Partnering with customers is a trend that I’m a huge advocate of. The new world of work demands that companies actively engage with and enter into mutually beneficial relationships with customers. Companies that create and encourage channels allowing customers and staff to engage in one on one meaningful relationships will pull ahead of the competition. I’ve just come across a great example of co-creation (a spin off from crowdsourcing). In co-creation a company builds an intimate relationship with a group of it’s customers to work closely with it in coming up with new ideas and innovations.

Read more about crowdsourcing here:
Onions & Parfait
When social media grows up
Crowdsourcing enhancing the power of people

Venessa Wong of Bloomberg Business week has written a great article on how Unilever is making the most of this collaborative consumer model. You can read Vanessa’s article below or visit Business week

Co-Creation: Not Just Another Focus Group
To launch Twist, a new men’s fragrance in its global Axe brand, Unilever turned to a preapproved crowd of eager young amateurs for help

In July 2008, Unilever executives convened 16 regular young men and women from around the world at a meeting in New York. Why? To tap them for ideas for a new global fragrance for Axe, a brand of men’s body spray, antiperspirant, and shower gel. The company had previously experimented with consumer-driven product development for local launches, but never for one on such a large scale.

The young adults had been assembled by Face, a London-based firm that helps companies innovate through co-creation. Face runs two online communities: Headbox, for young adults, and Mindbubble, for women. Each group has about 7,000 members, all eager to opine on what brands should do next. For each commercial project, Face invites a small number of members to work as paid collaborators, with compensation levels depending on the project. It’s a new way to answer the question of how to harness an unwieldy crowd to a business’ advantage.

Co-creation is more fluid than focus groups, says Face Chief Executive Andrew Needham, who helped to start the company in 2004. Presented with a brief, Needham’s participants are asked to develop an idea from scratch, while focus groups mainly offer feedback on ideas or prototypes that have already been prepared. “Often consumers take you to places that you would never thought of going to had you used more traditional research methods,” he says.

David Cousino, global category director of Unilever’s consumer marketing insights group, based in London and Rome, agrees. Unilever started working with Face in 2007 to develop an Axe variant for Spain. “Consumers want to be engaged with brands more closely and we as marketers must do that,” he says. The challenge, he adds, lies less in finding passionate consumers than in hiring the right team to lead them. Marketers must be prepared to relinquish creative control rather than steer participants towards favored, often predictable, outcomes.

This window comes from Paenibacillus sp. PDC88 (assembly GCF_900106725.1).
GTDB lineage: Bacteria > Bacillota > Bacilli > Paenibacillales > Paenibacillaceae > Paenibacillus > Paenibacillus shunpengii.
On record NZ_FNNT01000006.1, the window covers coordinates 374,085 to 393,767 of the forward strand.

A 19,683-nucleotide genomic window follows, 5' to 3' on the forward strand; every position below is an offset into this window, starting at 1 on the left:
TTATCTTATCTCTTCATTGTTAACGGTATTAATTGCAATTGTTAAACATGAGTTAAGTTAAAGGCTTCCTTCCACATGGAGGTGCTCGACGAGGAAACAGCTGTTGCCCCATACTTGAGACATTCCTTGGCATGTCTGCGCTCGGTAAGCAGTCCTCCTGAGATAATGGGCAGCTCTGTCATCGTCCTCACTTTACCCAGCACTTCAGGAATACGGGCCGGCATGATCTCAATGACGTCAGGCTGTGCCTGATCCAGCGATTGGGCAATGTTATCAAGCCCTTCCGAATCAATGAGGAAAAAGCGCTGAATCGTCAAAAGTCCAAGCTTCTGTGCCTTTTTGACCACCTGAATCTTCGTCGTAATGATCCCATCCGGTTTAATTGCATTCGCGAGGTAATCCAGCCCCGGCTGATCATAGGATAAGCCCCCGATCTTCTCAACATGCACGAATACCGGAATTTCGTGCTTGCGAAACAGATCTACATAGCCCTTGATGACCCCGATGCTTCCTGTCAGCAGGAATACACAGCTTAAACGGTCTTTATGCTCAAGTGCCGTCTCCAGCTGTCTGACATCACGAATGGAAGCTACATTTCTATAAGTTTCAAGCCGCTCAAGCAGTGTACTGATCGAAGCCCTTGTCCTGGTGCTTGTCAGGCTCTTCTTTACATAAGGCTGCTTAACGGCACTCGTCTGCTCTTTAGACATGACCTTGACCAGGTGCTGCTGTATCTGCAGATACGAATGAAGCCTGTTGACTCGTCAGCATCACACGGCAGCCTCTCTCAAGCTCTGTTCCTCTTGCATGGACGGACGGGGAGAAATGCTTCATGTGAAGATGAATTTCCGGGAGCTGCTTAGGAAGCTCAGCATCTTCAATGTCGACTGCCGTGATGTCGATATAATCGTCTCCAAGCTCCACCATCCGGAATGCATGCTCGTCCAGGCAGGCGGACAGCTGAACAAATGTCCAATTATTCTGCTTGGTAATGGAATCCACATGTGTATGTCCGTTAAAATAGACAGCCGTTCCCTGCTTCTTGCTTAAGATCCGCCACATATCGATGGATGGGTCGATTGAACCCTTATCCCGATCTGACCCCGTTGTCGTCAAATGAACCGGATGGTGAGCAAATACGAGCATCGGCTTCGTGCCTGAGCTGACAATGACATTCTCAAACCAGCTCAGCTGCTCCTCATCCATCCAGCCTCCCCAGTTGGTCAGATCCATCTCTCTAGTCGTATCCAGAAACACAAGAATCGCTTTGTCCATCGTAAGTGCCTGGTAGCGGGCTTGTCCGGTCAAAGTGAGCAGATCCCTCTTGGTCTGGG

To manage the launch of a new fragrance in the global Axe brand, Face tapped a group of 16 with an active interest in Axe and other health-and-beauty products from its youth community. The participants then met in New York in 2008 to be briefed about the brand and asked how they might tackle the concept of “freshness.” Their answer? To develop a fragrance that transforms throughout the day. They named it “Twist.” The concept was run by the Headbox community for feedback, won a thumbs-up, and was then approved by Unilever. Axe fragrance designer Ann Gottlieb spent five months developing the fragrance with Swiss perfume-and-flavor company Firmenich. Twist launched on the market in late 2009. Sales results are as yet unavailable, but Needham says the product and advertising are testing well with consumers.

“We couldn’t believe that the stewards of the brand hadn’t talked about how fragrance works until now,” says Unilever’s Cousino. “Sometimes it takes someone who isn’t as close to the category of business to break those filters away and show what they think is interesting.”

While co-creation is just another tool in a marketer’s bag of tricks, Cousino expects Unilever to use the process in future global launches. “Consumer market insight teams and marketers now know that consumers will always have a place in the innovation work stream,” he says.

Venessa Wong is an innovation and design writer for Bloomberg BusinessWeek.

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